What Is Better-Tolerated After Cataract Surgery: Residual Hyperopia or Residual Myopia?

Sumit (Sam) Garg, MD


April 11, 2022

I was in the operating room the other day and one of my residents asked, "What is better tolerated after cataract surgery: residual hyperopia or residual myopia?" I quickly answered: "residual myopia!" She mentioned that she recently read a paper in the Journal of Cataract & Refractive Surgery that suggested otherwise. We immediately pulled the paper to review and discuss.

Dr Steven Schallhorn and colleagues report their findings on the effect of residual astigmatism on uncorrected visual acuity (UCVA) and patient satisfaction after cataract surgery. The paper also reported patient satisfaction with residual hyperopia compared with residual myopia.

This large retrospective case series examined patients at their 3-month postoperative visit (looking only at the dominant eye, > 17,000 eyes). Results from both monofocal (+/- toric) and multifocal (+/- toric) intraocular lenses (IOLs) were examined.

Along with looking at visual outcomes, the patients were given satisfaction surveys. As expected, low residual astigmatism (0.25-0.5 D) resulted in a higher probability of achieving UCVA of 20/20. As residual astigmatism values rose (from 0.75 to 1 D), the odds ratio of achieving UCVA of 20/20 dropped significantly. At these levels of astigmatism, patients also reported statistically significant decrease in satisfaction. This is not surprising. These results were true for both monofocal and multifocal IOLs.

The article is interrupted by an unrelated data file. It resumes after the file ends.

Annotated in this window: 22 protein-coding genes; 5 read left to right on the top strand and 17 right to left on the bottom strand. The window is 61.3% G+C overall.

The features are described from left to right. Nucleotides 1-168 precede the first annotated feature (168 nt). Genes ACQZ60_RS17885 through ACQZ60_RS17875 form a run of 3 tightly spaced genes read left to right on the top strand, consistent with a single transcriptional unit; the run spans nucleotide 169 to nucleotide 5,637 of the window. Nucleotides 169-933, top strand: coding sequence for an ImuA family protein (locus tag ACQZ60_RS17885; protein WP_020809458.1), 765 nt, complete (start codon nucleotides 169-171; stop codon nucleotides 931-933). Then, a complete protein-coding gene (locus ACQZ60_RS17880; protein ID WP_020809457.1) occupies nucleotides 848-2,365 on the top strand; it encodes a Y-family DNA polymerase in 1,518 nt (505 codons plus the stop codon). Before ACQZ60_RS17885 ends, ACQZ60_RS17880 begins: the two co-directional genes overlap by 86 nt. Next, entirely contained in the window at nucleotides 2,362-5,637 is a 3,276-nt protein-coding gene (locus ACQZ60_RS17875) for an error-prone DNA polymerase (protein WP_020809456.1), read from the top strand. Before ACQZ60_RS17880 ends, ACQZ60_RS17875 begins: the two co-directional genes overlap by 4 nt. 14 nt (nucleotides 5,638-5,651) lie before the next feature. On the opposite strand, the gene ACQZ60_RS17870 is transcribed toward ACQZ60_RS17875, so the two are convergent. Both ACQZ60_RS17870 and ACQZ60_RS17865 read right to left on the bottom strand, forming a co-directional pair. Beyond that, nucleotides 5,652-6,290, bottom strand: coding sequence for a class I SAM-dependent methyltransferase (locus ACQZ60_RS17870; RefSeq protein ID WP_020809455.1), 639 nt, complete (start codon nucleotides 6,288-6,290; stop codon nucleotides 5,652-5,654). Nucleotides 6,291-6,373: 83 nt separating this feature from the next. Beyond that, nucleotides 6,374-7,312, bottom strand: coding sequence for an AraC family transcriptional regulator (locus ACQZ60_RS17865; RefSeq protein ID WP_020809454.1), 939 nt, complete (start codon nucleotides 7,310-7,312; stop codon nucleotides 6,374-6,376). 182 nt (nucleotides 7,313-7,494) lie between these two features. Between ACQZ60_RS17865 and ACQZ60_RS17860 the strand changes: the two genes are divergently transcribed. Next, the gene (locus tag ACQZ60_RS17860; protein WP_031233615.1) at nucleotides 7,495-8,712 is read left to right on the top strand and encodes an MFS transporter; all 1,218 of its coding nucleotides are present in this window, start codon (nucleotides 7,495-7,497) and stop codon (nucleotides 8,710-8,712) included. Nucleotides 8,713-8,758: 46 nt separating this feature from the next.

Of note, the axis of residual astigmatism did not seem to impact UCVA. Also, what I did find interesting was that on the whole, residual low hyperopic sphere did not decrease the chances of achieving UCVA of 20/20 significantly, and patients did not seem to mind. In comparison, mild residual myopic sphere did decrease the chances of achieving UCVA of 20/20 as well as patient satisfaction scores. Again, this was true for both monofocal and multifocal IOLs.

Per the results presented in this study, patients tend to prefer residual hyperopia to myopia. Although this is a very large, well-powered, study, the results are surprising. Certainly, depending on the IOL make, model, and optics, we know that certain amounts of myopia/hyperopia may be better tolerated. Conventional teaching is to leave patients slightly myopic. In general, I try to leave my patients as close to their target refraction as possible; for their nondominant eye, I will fudge toward myopia.

What we still can't predict for our patients is effective lens position, which has significant impact on the final visual/refractive outcome. In addition, what most surgeons know but don't really think about on a day-to-day basis is the lens tolerances for a particular diopter of lens. If you choose a +20 D IOL for your patient, the lens may actually be a +19.8 to +20.2, for example. This also adds to our unpredictability with respect to lens choice and refractive outcomes. Despite some of the limitation of this study, the results certainly made me think. What I don't know yet is if or how they will affect my refractive targeting for my patients with cataracts.

Sumit (Sam) Garg, MD, is the vice chair of clinical ophthalmology and an associate professor in the Department of Ophthalmology at the Gavin Herbert Eye Institute, University of California, Irvine. He specializes in corneal and cataract surgery as well as laser refractive surgery.

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